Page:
The twenty-first and last (and I believe, later added) Chapter of the Fourth Gospel is intensely mysterious and difficult (relevant passages are reproduced below). It focuses on the disciple Simon Peter, and also the author of the Fourth Gospel himself (the disciple 'whom Jesus loved' - and who I believe to be the raised Lazarus).
It begins with the episode of the resurrected Jesus appearing to the disciples when they are fishing. This is clearly freighted with what we regard as symbolism, but what was then a kind of depth and multiple-applicability of language, that was due to a different form of consciousness, a different way of thinking and being in the world - and which is sometimes possible for us to intuit or express poetically, but which cannot be explained in prose. But the episode seems to be about the disciples gathering of what we would term 'converts', as well as about 'feeding'.
The matter of feeding is very difficult to grasp in the Fourth Gospel - there are many passages about eating, feeding, bread, meat, flesh... and at present I find it hard to grasp and impossible to express what they mean altogether; but the feeding of the five thousand is probably the main key to it - with the idea of food being God-given, and the Food of Jesus potentially giving of eternal life (in contrast to the manna of Moses).
After the disciples had gathered fish and dined; Jesus asks Simon Peter three times whether he loves him (three times in an echo of Simon Peter's earlier three denials of Jesus).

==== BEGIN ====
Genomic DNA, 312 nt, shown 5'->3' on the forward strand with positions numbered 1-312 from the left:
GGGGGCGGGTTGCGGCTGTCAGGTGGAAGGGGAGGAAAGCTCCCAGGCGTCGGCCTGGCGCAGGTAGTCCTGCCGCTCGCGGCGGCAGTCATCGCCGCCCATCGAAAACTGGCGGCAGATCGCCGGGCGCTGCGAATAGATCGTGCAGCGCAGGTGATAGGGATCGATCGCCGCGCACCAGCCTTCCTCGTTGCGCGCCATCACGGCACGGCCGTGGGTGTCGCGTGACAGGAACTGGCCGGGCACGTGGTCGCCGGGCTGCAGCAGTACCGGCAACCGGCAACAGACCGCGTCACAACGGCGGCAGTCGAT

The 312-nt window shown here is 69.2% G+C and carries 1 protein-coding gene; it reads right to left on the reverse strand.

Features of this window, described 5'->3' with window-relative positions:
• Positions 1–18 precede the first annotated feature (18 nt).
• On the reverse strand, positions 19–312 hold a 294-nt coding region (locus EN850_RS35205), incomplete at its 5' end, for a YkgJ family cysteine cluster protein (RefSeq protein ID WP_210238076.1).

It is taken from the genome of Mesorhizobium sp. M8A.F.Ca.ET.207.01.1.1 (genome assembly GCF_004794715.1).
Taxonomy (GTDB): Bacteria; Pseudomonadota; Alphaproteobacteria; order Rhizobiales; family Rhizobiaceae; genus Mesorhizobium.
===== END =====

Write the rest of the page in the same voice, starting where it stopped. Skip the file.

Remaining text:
But the first time Jesus asks 'Simon Peter, Simon, son of Jonas, lovest thou me more than these?'- these presumably being the other disciples. After Simon Peter says yes, then Jesus tells him to feed his lambs.
Lambs imply sacrifice, and I think this refers to Simon Peter's role in leading the other disciples. Simon Peter is told, prophetically, the manner of his own sacrificial death. So, Simon Peter, and most of theother disciples, are sacrificial lambs.
The next twice, Jesus repeats the same phrase: 'Simon, son of Jonas, lovest thou me? This time Jesus leaves-out 'Peter', which is his disciple name, given him by Jesus. So, presumably what follows relates to Simon Peter not as leader of the disciples, but in a different, more general role - perhaps as future 'bishop'?
And then his instruction is to 'feed my sheep' - not lambs. The symbolism of sheep is very different from lambs. Lambs are disciples, but sheep are the followers of Jesus, the Good Shepherd.
So, Simon has to feed the lamb/ disciples and the sheep/ people... but wait a minute! People don't feed lambs or sheep. Lambs are fed by their mothers (by female sheep), while grown-up sheep feed themselves.
So this passage is Not about Simon Peter becoming a Shepherd, or Pastor; because the Shepherd's job was to protect and lead the flock - not to feed them...
And anyway, Jesus is The (Good) Shepherd - and this symbol is close to being his essence - Jesus, and only Jesus, will lead us through death to to life everlasting.